a unique human being with
many gifts and goals just like
any other friend or neighbor.
Developmental disabil-
ities are a group of condi-
tions due to an impairment in
physical, learning, language,
or behavior areas. These con-
ditions may impact day-to-
day functioning and usually
last throughout a person’s
lifetime.
The services provided to
those enrolled enable peo-
ple to stay in their home and
remain independent, healthy,
and safe. It also saves both
the state and federal govern-
ment money because we are
providing supports and ser-
vices that are more extensive
in a less restrictive environ-
ment, in lieu of more expen-
sive institutional-type care.
The center offers case
management, family support,
advocacy, program plan-
ning, protective services and
resource development. Addi-
tional program responsibili-
ties include eligibility deter-
minations for services, foster
home licensing and monitor-
ing, crisis placements, pro-
tective services and assisting,
monitoring and supporting
personal support workers.
Through the tireless lead-
ership of Jean Pekarek and
two case managers, Tosca
Rawls and Trisha Holcomb,
the team provides excep-
tional client-driven services.
The total enrolled in
developmental disabilities
services grew from 21 to 35,
a 40% increase 2014-17. Of
those 36 served, 11 receive
case management services,
18 receive in-home sup-
GUEST
COLUMN
Chantay Jett
port services, 6 are in foster
homes and there is one indi-
vidual in 24-hour residential
care. The program provides
3,132 hours of in-home ser-
vices per month and employs
32 personal support work-
ers, an increase of 75 percent
since 2014.
In recent years, the sys-
tem has had daunting chal-
lenges concerning funding
and allocation of resources.
In 2017, some services
were cut by the Legislature
for the 2017-19 biennium.
The system was also tasked
with identifying $12 mil-
lion in general fund reduc-
tions during the 2017-19
biennium.
The program is consid-
ered robust and continues to
grow although it’s not with-
out challenges. Logistics of
serving 36 unique clients can
be daunting along with man-
aging the anxieties of cli-
ents and families who are
trying to forecast an uncer-
tain future of Medicaid and
the ACA.
Fortunately, a seasoned
staff is prepared to roll with
the tide and continue deliv-
ering love-filled care to
one of our most vulnerable
populations.
Chantay Jett is Executive
Director of Wallowa Valley
Center for Wellness.
Wallowa County’s first grain elevator opens in time for 1917 crop
OUT OF THE PAST
Compiled by Hanna Brandt
100 YEARS AGO
Jan. 10, 1918
Woolgrowers’ Warehouse
Company’s new grain elevator
in Enterprise –– the only grain
elevator in Wallowa County ––
has been completed. The ele-
vator has a capacity of 75,000
bushels and was ready in time
to receive part of the 1917
grain crop.
Preliminary steps to estab-
lish a city park in Joseph were
taken by the council last Mon-
day night. Under the proposed
plan, the city will buy three
lots, plant grass seed and trees
and place benches throughout
the park.
“Joan, the Woman,” which
comes to the opera house
in Enterprise on Saturday,
is the latest great photoplay
from Cecil B. DeMille. Pro-
duced for upwards of half-mil-
lion dollars, the production
requires 12 reels of film for a
single showing.
70 YEARS AGO
Jan. 8, 1948
The Enterprise High School
juniors have started rehears-
als for their class play, a mys-
tery titled “Hobgoblin House,”
which will be presented in
February.
The Raven Foods plant
has completed construction of
plant facilities for the manu-
facture of Swiss cheese. Com-
pletion of the facilities makes
Raven Foods the only Swiss
cheese factory on the West
Coast.
Last Friday evening, a
group of neighbors called at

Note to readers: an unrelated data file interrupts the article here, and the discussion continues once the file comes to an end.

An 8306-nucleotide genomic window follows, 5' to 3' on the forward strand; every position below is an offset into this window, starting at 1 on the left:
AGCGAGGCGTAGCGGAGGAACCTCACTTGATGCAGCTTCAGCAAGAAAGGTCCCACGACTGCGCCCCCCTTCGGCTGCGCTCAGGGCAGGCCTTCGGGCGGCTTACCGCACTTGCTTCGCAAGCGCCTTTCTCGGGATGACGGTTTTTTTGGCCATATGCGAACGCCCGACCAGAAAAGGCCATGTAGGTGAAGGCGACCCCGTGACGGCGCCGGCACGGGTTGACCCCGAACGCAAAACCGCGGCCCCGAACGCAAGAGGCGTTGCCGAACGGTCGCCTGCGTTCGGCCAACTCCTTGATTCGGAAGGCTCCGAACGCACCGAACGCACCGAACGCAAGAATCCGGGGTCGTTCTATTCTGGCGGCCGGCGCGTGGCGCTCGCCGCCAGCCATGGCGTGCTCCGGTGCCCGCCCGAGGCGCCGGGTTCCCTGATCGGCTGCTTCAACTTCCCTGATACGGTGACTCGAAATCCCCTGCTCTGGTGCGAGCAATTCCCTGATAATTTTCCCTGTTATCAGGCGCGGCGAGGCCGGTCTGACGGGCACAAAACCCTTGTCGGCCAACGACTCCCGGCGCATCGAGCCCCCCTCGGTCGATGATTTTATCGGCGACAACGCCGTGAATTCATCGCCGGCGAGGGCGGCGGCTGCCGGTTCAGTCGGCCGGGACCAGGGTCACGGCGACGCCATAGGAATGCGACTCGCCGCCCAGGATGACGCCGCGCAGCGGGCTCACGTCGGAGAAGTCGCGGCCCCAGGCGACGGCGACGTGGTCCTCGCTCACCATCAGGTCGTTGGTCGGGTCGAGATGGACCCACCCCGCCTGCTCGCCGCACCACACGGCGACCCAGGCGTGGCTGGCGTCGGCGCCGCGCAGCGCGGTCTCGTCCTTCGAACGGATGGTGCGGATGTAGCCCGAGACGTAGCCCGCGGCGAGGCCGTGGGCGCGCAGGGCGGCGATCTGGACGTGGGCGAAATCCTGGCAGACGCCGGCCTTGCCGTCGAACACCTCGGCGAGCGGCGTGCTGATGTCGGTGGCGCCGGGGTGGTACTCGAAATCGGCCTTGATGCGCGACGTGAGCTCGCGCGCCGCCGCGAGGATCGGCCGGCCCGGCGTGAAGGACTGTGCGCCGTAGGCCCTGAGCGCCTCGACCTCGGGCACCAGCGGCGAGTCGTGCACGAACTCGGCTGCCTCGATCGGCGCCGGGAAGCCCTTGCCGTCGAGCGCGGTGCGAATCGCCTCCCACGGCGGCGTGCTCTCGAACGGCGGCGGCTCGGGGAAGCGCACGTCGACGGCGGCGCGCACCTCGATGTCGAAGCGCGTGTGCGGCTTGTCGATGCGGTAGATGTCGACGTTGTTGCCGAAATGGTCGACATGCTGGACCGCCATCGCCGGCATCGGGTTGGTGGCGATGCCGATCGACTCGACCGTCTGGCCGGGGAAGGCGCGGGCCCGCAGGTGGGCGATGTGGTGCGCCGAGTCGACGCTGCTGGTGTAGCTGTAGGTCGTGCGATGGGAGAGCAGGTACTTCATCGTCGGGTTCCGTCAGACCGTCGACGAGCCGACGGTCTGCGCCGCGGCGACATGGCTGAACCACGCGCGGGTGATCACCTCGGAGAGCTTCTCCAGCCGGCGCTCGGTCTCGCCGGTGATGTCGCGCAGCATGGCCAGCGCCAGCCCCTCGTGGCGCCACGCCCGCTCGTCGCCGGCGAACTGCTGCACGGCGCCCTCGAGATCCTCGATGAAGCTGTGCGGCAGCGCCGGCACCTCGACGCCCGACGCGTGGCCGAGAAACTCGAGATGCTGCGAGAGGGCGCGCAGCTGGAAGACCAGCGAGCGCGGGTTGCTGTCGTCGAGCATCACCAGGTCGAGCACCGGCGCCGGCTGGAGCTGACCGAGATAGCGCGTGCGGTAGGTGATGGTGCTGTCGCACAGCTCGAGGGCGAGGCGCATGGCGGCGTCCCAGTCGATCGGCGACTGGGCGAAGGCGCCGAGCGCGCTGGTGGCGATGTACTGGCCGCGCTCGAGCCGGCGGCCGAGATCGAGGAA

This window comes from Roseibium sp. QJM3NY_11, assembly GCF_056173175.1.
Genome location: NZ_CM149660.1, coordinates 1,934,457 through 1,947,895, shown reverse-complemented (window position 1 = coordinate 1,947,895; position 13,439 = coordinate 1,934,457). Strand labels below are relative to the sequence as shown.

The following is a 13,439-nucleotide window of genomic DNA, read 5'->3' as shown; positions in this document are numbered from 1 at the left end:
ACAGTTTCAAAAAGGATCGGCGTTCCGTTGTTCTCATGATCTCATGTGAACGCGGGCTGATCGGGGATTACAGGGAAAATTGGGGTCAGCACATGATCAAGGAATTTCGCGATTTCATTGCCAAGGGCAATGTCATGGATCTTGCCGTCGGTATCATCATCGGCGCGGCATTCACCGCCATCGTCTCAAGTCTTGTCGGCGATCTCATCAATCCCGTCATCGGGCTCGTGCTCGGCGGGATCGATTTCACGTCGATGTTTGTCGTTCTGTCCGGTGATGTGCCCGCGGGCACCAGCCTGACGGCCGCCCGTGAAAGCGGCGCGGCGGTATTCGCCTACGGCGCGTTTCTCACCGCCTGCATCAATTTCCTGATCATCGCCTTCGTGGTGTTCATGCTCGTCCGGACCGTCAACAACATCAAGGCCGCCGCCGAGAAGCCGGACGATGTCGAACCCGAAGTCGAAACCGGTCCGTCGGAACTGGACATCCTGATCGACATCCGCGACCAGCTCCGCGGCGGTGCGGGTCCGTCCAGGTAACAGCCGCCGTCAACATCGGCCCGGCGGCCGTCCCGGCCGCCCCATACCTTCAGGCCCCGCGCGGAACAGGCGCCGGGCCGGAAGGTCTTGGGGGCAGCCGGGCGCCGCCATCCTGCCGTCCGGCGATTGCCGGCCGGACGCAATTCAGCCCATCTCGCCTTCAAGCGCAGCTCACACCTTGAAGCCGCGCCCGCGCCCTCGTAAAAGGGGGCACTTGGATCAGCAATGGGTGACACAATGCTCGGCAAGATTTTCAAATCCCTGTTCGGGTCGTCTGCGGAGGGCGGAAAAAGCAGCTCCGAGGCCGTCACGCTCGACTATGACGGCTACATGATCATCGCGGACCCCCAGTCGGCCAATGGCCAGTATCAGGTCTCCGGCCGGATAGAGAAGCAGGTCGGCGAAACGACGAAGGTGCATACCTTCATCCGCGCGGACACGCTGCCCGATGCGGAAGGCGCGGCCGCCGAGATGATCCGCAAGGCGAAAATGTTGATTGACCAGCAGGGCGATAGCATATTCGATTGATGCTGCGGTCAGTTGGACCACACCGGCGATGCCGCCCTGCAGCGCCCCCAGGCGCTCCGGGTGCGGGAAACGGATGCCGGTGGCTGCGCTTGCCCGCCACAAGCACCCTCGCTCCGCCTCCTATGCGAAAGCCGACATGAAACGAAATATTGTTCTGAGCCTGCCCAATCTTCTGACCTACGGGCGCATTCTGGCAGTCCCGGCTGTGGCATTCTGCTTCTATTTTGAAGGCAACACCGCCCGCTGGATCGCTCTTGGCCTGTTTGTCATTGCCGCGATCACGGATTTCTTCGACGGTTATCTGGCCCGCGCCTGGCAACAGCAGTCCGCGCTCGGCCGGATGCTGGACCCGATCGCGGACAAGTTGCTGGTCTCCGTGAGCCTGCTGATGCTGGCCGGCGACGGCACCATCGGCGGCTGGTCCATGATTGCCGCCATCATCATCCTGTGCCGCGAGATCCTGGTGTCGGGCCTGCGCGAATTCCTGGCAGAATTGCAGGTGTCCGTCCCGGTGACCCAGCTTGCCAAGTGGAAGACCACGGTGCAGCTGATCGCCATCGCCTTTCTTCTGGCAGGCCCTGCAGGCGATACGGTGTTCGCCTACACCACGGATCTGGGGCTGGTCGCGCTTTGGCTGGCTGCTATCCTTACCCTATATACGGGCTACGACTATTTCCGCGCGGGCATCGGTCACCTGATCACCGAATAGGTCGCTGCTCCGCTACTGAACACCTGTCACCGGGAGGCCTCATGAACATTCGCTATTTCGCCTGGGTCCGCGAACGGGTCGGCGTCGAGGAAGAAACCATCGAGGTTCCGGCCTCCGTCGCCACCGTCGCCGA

the new home of Mr. and Mrs.
R. A. Rawlinson and surprised
them, bringing sandwiches,
coffee, assorted relishes and
pie. The neighbors also pre-
sented a gift of two pieces of
myrtle wood to the couple for
their new home.
50 YEARS AGO
Jan. 11, 1968
Paramount Pictures has
had representatives in the area
looking for a possible film-
ing site for a screen adapta-
tion of the Broadway musical
hit, “Paint Your Wagon.” The
production staff would consist
of about 200 Hollywood tech-
nicians and 400 to 500 extras
and would cost an estimated
$10 million.
Progress on the construc-
tion of the new school in
Joseph is about one month
ahead of schedule and may
be completed by June if no
unforeseen problems arise.
Workers have moved inside,
and temporary heating facili-
ties are permitting the electri-
cians and plumbers to proceed.
Plans for the snowmobile
races, which will be held Sun-
day at Sled Springs, 21 miles
north of Enterprise on High-
way 3, were discussed Mon-
day night at a meeting of the
Enterprise Chamber of Com-
merce. A course has been laid
out at the Sled Springs Ranger
Station and ample snow has
piled up to assure good sled-
ding, chamber president Bud
Rayburn said.
25 YEARS AGO
Jan. 14, 1993
In the midst of inaugural
celebrations planned in Wash-
ington, D.C., when Bill Clin-
ton becomes president next
Tuesday, an event tied to Wal-
lowa County is planned. The
Nez Perce Tribe, in cooper-
ation with the National Park
Service, will host a recep-
tion “to acknowledge pas-
sage of the bill to expand the
Nez Perce National Histori-
cal Park.” Among sites in the
expansion are four in Wallowa
County – the Chief Joseph
monument site at the foot of
Wallowa Lake, the traditional
Nez Perce campground near
Wallowa, Joseph Canyon over-
look and Dug Bar crossing.
Charles Gray, a retired
newcomer to Joseph who has
been in the entertainment busi-
Now Offering
ness most of his life, is plan-
ning to start an acting school
in his living room next week.
His class will cover makeup,
costuming, lighting, scenery,
and stage managing, as well as
acting.
Mel Schuldt was sworn in
ELECTRICAL
& PLUMBING SUPPLIES
Dental X-ray!
Get Ready for
February Dental
Month
Chieftain file photo
In this image from December 1998, the Grace Lutheran Church in Enterprise celebrates the
donation of a lift char to the Wallowa Memorial Hospital. On hand were Ardis and Harold
Klages, Beverly Frasch and Alan Klages. The church is a member of the Evangelical Luther-
an Church in America.
ELECTRICAL & WATER SYSTEM
CONTRACTOR
PUMPS • IRRIGATION
HARDWARE• APPLIANCE PARTS
FREE Dental Exam
during January
from his council slot to suc-
ceed Larry Christman.
Introducing our
new Physician
Dr.
Kelsey
Allen
Dr. Allen is a doctor of
osteopathic medicine, and
completed her residency
in family medicine.
She is now accepting
new patients!
Call Dr. Allen to
schedule your appointment today!
Call to schedule an
appointment
541-426-7900
Mountain View Medical Group
706 Depot St.
Enterprise, OR 97828
542-426-3331
as the new Enterprise mayor
on Monday night, moving up
603 Medical Parkway
208 S. RIVER ST. • ENTERPRISE, OR
www.jbbane.com • 541-426-3344
(next to Wallowa
Memorial Hospital)
Enterprise, Oregon 97828
Joseph Clinic
100 N. East St. Joseph
541.426.7900